Special effects have come a long way from the rickety stop-motion that once held the audiences of Jason and the Argonauts captivated. Without CGI, films like Toy Stoy, Life of Pi and Intersteller could never be fully realised. It has the power to create immersive worlds, unbelievable monsters and impossible architecture and place them all directly under our nose for scrutiny. However, to quote the old maxim: With great power comes great responsibility. CGI is but one tool in a director’s arsenal, and through overuse and constant bastardization of the technique, we are teaching filmmakers to be lazy.
Practical effects still have a vital part to play in cinema. No matter how good CGI can be, it is always added in post-production and thus will never match the realism of something that shares a physical space for the actor to see and touch, and can share the same practical lighting setup.
I recently watched David Yates’ version of Tarzan, and while I appreciated the attempt to bring a deeper context to the classic story, I was astounded by how heavily the film relied on CGI. Scenes which were supposed to carry emotional gravitas, fights between Tarzan and the gorillas, the classic vine swinging: All of these fell into the uncanny valley and brought a sense of total detachment as I watched them. Every animal in this film was animated, to the point where the movie felt lazy and rushed.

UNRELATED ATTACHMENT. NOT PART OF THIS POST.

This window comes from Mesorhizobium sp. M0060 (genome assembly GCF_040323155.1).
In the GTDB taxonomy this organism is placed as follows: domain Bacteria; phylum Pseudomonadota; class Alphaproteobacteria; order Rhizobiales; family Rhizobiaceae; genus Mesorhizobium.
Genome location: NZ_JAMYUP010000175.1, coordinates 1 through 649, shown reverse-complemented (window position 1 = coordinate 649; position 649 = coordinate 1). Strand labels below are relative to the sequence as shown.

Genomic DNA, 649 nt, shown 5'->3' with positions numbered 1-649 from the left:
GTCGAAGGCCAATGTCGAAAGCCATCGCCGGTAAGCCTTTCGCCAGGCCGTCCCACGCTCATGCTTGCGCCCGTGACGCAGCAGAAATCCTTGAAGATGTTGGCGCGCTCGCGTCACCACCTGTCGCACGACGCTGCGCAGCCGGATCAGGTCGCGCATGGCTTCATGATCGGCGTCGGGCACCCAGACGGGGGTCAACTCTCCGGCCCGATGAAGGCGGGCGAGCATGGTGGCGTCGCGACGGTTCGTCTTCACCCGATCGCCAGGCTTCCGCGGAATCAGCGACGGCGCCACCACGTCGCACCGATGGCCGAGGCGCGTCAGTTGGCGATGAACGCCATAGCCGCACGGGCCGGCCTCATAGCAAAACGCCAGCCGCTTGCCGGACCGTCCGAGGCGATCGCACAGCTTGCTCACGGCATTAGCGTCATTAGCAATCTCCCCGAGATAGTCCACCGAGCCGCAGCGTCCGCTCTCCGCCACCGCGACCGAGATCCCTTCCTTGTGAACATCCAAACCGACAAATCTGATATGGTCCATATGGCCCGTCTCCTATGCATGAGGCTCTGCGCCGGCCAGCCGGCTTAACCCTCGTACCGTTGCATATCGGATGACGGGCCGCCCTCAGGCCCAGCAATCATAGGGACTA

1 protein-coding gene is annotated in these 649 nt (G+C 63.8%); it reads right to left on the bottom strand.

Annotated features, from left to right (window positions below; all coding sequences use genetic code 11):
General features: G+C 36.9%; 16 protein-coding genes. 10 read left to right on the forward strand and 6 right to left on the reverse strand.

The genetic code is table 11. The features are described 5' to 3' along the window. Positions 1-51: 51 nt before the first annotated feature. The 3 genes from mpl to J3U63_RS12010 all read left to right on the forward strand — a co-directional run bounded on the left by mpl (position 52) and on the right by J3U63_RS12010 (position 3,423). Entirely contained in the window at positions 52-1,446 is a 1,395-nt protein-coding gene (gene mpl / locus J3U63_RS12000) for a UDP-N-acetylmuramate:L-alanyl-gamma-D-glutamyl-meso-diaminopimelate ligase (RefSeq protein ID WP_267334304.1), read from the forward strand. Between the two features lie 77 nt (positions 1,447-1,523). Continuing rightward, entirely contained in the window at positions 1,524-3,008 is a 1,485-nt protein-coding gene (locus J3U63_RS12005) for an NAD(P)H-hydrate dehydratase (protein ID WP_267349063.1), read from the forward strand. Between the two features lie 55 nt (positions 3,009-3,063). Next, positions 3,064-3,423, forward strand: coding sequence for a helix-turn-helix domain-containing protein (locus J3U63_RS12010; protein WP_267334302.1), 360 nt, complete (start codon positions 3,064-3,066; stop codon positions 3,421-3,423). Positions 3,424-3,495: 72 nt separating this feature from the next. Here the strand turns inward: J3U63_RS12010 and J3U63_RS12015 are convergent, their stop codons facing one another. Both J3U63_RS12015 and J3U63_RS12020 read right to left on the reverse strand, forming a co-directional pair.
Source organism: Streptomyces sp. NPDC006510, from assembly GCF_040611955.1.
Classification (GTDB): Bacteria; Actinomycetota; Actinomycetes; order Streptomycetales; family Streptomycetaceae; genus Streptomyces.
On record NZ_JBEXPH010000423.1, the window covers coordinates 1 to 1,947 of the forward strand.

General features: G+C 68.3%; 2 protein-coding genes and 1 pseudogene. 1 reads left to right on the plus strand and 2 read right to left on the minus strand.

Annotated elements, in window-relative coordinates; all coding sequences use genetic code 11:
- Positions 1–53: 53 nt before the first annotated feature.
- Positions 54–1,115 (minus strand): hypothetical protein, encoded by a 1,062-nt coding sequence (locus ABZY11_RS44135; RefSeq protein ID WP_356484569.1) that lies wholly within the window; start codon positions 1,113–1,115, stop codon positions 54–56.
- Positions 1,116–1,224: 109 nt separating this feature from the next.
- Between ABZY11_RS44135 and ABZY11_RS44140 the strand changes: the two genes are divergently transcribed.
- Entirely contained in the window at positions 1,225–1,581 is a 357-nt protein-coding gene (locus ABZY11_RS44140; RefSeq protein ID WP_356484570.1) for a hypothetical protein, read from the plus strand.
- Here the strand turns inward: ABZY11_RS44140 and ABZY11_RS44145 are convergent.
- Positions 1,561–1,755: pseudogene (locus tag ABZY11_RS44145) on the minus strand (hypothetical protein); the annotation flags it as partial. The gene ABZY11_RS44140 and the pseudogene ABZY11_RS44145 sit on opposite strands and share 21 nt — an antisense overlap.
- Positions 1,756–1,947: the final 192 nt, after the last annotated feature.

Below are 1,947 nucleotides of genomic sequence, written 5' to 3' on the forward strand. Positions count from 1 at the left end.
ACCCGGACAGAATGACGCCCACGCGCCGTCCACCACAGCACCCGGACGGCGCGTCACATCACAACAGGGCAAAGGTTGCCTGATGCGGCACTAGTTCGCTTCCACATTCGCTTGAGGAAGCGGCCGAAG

One of the main reasons Jurassic Park has stood the test of time is its mix of CGI and practical effects to suit the requirements of each scene. When Alan Grant lies on the poorly triceratops, we are exposed to a beautifully intimate moment where two species bridge a gap spanning millions of years to achieve something previously impossible. The very power of the beast is apparent as Grant physically rises and falls with each breath.
Period dramas like Legend also make clever use of CGI, blocking roads with green screens during filming and adding the detail of 1960s London in afterwards. Instead of relying fully on CGI, effects combine with a meticulous production team that use props & wardrobe to bring the directors vision of the past to life.
On the other side of the spectrum, Tarantino prides himself on not using CGI in his films. Compare the opening scene in Django: Unchained to the final scenes in Skyfall, and watch closely the characters breathing. In the former, Tarantino actually filmed outside in subzero temperatures to achieve the condensation in the air, whereas Mendes relied on post-production. When you really put the work in, the differences are apparent. Working as much as possible in principal photography simply makes your film look more polished. The effort shines through and allows the audience to be fully immersed in the world you create for them.
Time and money constraints are big reasons for CGI becoming more and more apparent in films, but therein lies the problem. We are allowing studio budgets and deadlines to get in the way of true art. The more time and you put in, the better a film will look. Inception, 2001: A Space Odyssey, Lord of the Rings. These films, like Jurassic Park, will always stand the test of time because they are projects on a grand scale, with artists lovingly toiling over every minute detail to ensure a piece of beautifully crafted cinema. We mustn’t let box office figures dictate what will be the next big hit.